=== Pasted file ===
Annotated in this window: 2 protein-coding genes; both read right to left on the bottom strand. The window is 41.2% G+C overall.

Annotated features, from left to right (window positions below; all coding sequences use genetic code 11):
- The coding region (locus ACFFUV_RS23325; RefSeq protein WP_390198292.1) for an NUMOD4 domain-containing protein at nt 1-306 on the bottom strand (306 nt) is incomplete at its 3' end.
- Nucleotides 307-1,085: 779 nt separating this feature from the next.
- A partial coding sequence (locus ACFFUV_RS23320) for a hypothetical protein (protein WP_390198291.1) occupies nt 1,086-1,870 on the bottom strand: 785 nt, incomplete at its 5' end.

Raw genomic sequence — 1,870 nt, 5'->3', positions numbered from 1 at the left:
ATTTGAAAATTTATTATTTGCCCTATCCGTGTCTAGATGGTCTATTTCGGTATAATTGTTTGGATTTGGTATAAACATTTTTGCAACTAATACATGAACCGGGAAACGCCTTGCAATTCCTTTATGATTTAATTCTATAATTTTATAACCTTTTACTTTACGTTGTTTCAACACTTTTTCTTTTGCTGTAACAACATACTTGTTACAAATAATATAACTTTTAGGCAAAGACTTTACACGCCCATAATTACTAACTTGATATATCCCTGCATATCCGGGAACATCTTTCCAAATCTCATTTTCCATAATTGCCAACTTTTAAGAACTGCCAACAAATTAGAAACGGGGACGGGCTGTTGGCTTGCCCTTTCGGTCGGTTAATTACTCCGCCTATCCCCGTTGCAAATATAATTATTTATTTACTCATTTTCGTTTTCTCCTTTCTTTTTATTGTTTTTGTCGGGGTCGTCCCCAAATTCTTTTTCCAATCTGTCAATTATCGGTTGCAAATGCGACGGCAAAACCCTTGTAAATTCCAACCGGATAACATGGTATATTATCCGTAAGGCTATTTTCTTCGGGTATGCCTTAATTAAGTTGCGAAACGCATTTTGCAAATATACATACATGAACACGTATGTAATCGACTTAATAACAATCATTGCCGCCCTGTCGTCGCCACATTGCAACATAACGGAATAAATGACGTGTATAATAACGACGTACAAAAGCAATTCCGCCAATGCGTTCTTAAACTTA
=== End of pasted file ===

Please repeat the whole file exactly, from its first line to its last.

Annotated in this window: 2 protein-coding genes; both read right to left on the bottom strand. The window is 41.2% G+C overall.

Annotated features, from left to right (window positions below; all coding sequences use genetic code 11):
- The coding region (locus ACFFUV_RS23325; RefSeq protein WP_390198292.1) for an NUMOD4 domain-containing protein at nt 1-306 on the bottom strand (306 nt) is incomplete at its 3' end.
- Nucleotides 307-1,085: 779 nt separating this feature from the next.
- A partial coding sequence (locus ACFFUV_RS23320) for a hypothetical protein (protein WP_390198291.1) occupies nt 1,086-1,870 on the bottom strand: 785 nt, incomplete at its 5' end.

Raw genomic sequence — 1,870 nt, 5'->3', positions numbered from 1 at the left:
ATTTGAAAATTTATTATTTGCCCTATCCGTGTCTAGATGGTCTATTTCGGTATAATTGTTTGGATTTGGTATAAACATTTTTGCAACTAATACATGAACCGGGAAACGCCTTGCAATTCCTTTATGATTTAATTCTATAATTTTATAACCTTTTACTTTACGTTGTTTCAACACTTTTTCTTTTGCTGTAACAACATACTTGTTACAAATAATATAACTTTTAGGCAAAGACTTTACACGCCCATAATTACTAACTTGATATATCCCTGCATATCCGGGAACATCTTTCCAAATCTCATTTTCCATAATTGCCAACTTTTAAGAACTGCCAACAAATTAGAAACGGGGACGGGCTGTTGGCTTGCCCTTTCGGTCGGTTAATTACTCCGCCTATCCCCGTTGCAAATATAATTATTTATTTACTCATTTTCGTTTTCTCCTTTCTTTTTATTGTTTTTGTCGGGGTCGTCCCCAAATTCTTTTTCCAATCTGTCAATTATCGGTTGCAAATGCGACGGCAAAACCCTTGTAAATTCCAACCGGATAACATGGTATATTATCCGTAAGGCTATTTTCTTCGGGTATGCCTTAATTAAGTTGCGAAACGCATTTTGCAAATATACATACATGAACACGTATGTAATCGACTTAATAACAATCATTGCCGCCCTGTCGTCGCCACATTGCAACATAACGGAATAAATGACGTGTATAATAACGACGTACAAAAGCAATTCCGCCAATGCGTTCTTAAACTTA